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Sephora data breach: 3.7m customer records up for sale on Dark Web, says cybersecurity firm

Singapore-headquartered cybersecurity company Group-IB says it discovered two databases with customer data on underground forums “likely to be related” to Sephora.

Sephora data breach: 3.7m customer records up for sale on Dark Web, says cybersecurity firm

People walking in front of Sephora at ION Orchard. (File photo: Tang See Kit)

SINGAPORE: About 3.7 million customer records “likely to be related” to the Sephora data breach are on sale on the Dark Web, according to one cybersecurity vendor.

Singapore-headquartered company Group-IB said in a news release on Thursday (Aug 1) its threat intelligence team found two databases with customer data on underground forums, with the leak dating back to as early as February this year.

READ: Sephora online users in Southeast Asia, Australia, New Zealand hit by data breach

CEO Ilya Sachkov said in the release that the first database was advertised on two underground forums on Jul 7 and Jul 17, respectively. According to the seller, the database consists of 500,000 records including the user names and hashed passwords from Sephora’s Indonesia and Thailand websites.

(Screengrab: Group-IB)

The listing said the data was from February this year, he added.

The second database surfaced on an underground forum on Jul 28 this year, a day before news of the breach broke. The database name - “Sephora 2019/03 – Shopping - [3.2 million]” – contained 3.2 million records and was leaked in March this year, the company said.

(Screengrab: Group-IB)

The CEO said his team used its proprietary tools to “infiltrate sources in closed hacking communities” to contact the seller, who then provided the sample of the data being sold.

The sample showed the databases contains login, encrypted password, date of registration and last activity, IP of registration, last IP, gender, name, surname, ethnicity, eye color, skin tone, skin type, hair color, hair concerns, makeup essentials, and skincare routines, he said, adding the set of data was being sold for US$1,900 (S$2,613).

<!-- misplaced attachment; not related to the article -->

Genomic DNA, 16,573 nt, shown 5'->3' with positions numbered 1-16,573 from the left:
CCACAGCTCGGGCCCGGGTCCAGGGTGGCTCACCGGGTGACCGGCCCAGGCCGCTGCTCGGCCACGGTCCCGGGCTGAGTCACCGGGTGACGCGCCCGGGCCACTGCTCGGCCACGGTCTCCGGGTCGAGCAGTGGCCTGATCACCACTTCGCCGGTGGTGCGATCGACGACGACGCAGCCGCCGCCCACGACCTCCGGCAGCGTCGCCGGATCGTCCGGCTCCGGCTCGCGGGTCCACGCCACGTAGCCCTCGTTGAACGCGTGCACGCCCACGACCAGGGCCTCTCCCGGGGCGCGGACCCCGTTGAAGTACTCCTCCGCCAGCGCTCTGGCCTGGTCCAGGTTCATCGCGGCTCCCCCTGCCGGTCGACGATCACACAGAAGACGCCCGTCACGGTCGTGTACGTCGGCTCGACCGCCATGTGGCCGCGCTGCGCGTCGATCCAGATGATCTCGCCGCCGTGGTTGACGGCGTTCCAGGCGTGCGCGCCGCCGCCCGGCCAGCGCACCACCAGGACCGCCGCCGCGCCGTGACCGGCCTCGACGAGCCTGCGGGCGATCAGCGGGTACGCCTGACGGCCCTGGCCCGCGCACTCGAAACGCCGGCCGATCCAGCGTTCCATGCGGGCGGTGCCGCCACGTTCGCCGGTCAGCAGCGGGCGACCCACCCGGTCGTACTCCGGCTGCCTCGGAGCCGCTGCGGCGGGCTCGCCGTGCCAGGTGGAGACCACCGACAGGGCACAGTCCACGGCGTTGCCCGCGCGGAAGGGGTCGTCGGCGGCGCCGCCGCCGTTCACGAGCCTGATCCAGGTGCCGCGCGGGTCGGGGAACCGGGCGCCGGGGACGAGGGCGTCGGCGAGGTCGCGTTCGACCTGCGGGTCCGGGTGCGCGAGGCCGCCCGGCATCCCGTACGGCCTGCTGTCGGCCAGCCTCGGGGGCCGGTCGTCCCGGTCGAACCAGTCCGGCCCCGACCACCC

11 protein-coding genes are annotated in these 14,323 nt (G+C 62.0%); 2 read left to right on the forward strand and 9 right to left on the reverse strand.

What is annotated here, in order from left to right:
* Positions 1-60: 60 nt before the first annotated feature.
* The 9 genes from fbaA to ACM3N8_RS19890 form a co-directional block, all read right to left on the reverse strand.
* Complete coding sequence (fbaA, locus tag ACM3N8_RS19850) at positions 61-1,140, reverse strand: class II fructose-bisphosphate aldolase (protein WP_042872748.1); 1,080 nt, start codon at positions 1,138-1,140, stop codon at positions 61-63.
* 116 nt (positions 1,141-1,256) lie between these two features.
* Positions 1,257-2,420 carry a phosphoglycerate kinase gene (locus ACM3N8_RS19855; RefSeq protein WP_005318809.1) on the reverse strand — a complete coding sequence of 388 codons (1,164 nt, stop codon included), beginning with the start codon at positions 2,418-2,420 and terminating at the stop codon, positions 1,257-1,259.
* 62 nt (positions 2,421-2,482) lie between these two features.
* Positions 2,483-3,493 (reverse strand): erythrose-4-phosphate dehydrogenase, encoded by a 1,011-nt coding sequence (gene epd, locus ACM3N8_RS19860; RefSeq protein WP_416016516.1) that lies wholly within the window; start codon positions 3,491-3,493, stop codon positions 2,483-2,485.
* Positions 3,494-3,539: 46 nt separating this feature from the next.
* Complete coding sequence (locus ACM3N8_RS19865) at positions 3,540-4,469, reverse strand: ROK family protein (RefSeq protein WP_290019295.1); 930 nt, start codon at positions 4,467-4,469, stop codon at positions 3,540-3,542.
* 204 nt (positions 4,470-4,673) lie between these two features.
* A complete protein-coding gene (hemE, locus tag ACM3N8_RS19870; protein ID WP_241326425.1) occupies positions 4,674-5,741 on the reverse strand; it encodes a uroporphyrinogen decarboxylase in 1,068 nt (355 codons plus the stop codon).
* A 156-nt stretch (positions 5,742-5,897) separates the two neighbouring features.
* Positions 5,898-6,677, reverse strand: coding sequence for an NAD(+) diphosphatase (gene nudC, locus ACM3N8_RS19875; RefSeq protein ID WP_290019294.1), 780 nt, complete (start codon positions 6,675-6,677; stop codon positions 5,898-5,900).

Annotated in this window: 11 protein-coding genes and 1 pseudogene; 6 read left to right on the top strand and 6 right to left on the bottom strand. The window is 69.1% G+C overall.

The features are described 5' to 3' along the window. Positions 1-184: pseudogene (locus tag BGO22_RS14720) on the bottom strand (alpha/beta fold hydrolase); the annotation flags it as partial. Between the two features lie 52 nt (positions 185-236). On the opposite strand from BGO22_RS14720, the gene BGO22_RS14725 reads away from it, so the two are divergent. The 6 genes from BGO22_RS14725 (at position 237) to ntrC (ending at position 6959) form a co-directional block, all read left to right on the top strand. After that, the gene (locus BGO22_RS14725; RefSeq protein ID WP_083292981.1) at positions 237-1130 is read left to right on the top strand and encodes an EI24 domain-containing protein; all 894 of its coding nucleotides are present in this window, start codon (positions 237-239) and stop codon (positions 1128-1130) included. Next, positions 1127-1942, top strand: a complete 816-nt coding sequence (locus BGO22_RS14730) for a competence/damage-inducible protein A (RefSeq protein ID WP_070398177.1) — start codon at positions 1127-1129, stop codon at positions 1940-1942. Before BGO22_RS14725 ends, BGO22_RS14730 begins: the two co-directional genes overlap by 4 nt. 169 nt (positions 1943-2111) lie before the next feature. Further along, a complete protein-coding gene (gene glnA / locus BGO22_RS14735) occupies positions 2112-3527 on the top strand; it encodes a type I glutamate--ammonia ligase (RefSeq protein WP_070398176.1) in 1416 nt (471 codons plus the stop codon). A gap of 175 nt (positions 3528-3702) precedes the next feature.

“Even though the records do not include any payment information or decrypted passwords, such detailed information about the customers can be used to carry out social engineering or targeted phishing attacks. That is why the scale of the breach shouldn’t be underestimated,” Mr Sachkov said.

CNA has contacted Sephora for its comments on Group-IB's findings.

The international beauty retailer said on Monday personal details of Sephora’s online customers in Singapore, Malaysia, Indonesia, Thailand, the Philippines, Hong Kong, Australia and New Zealand have been leaked but did not disclose the number of affected customers.

It added that no credit card information was accessed and it has no reason to believe that any personal data has been misused. It also contracted external experts, who concluded that there was no major vulnerability found on Sephora’s Southeast Asia websites and found no trace of a cyberattack.

However, these statements drew criticism from another cybersecurity vendor. Mr Nabil Hannan, managing principal at Synopsys Software Integrity Group, questioned Sephora’s claim that it found no reason any personal data has been misused.

“This is very hard to claim given they have made a statement that user data has been breached, including things like first and last name, date of birth and gender,” Mr Hannan said. “It’s not possible to determine how this data may have been misused after the breach.”

He also pointed out that while no major vulnerability was found, this may not be required for a breach to happen.

“Organisations also need to consider that potential malicious insider threats may exist,” Mr Hannan said. “For example, when looking at where the database was breached, it’s important to understand the threat model of the system, and determine things like who had access to the database and if they really needed to have access.”

The Personal Data Protection Commission of Singapore (PDPC) said it has been notified by Sephora Digital SEA of the incident and is “looking into it”.

Source: CNA/kk(hm)


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